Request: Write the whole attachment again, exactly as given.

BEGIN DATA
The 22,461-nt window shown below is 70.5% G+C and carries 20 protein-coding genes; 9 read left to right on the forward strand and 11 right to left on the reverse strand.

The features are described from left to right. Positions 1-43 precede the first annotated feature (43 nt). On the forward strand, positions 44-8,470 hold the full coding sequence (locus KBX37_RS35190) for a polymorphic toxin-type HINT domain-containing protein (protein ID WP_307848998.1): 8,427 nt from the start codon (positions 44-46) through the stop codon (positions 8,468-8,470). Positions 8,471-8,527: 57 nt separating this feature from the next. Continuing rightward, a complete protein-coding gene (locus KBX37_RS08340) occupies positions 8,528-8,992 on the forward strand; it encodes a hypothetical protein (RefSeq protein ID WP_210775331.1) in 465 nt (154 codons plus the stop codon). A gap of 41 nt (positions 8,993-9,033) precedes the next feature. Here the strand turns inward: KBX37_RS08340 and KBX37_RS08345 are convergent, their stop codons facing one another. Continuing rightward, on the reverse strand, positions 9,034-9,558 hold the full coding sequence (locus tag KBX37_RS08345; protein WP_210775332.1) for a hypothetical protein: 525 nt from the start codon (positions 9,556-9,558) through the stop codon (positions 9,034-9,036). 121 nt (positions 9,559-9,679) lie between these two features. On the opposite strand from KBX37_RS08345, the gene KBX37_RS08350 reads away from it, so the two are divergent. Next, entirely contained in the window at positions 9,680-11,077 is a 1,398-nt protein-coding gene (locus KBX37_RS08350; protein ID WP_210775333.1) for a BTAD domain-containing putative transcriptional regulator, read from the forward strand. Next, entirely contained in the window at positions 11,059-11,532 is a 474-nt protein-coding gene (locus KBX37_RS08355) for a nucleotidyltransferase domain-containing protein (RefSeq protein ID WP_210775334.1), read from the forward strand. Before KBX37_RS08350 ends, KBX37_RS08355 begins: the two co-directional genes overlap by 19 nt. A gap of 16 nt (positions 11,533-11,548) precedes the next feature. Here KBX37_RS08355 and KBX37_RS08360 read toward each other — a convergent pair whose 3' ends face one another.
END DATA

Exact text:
The 22,461-nt window shown below is 70.5% G+C and carries 20 protein-coding genes; 9 read left to right on the forward strand and 11 right to left on the reverse strand.

The features are described from left to right. Positions 1-43 precede the first annotated feature (43 nt). On the forward strand, positions 44-8,470 hold the full coding sequence (locus KBX37_RS35190) for a polymorphic toxin-type HINT domain-containing protein (protein ID WP_307848998.1): 8,427 nt from the start codon (positions 44-46) through the stop codon (positions 8,468-8,470). Positions 8,471-8,527: 57 nt separating this feature from the next. Continuing rightward, a complete protein-coding gene (locus KBX37_RS08340) occupies positions 8,528-8,992 on the forward strand; it encodes a hypothetical protein (RefSeq protein ID WP_210775331.1) in 465 nt (154 codons plus the stop codon). A gap of 41 nt (positions 8,993-9,033) precedes the next feature. Here the strand turns inward: KBX37_RS08340 and KBX37_RS08345 are convergent, their stop codons facing one another. Continuing rightward, on the reverse strand, positions 9,034-9,558 hold the full coding sequence (locus tag KBX37_RS08345; protein WP_210775332.1) for a hypothetical protein: 525 nt from the start codon (positions 9,556-9,558) through the stop codon (positions 9,034-9,036). 121 nt (positions 9,559-9,679) lie between these two features. On the opposite strand from KBX37_RS08345, the gene KBX37_RS08350 reads away from it, so the two are divergent. Next, entirely contained in the window at positions 9,680-11,077 is a 1,398-nt protein-coding gene (locus KBX37_RS08350; protein ID WP_210775333.1) for a BTAD domain-containing putative transcriptional regulator, read from the forward strand. Next, entirely contained in the window at positions 11,059-11,532 is a 474-nt protein-coding gene (locus KBX37_RS08355) for a nucleotidyltransferase domain-containing protein (RefSeq protein ID WP_210775334.1), read from the forward strand. Before KBX37_RS08350 ends, KBX37_RS08355 begins: the two co-directional genes overlap by 19 nt. A gap of 16 nt (positions 11,533-11,548) precedes the next feature. Here KBX37_RS08355 and KBX37_RS08360 read toward each other — a convergent pair whose 3' ends face one another.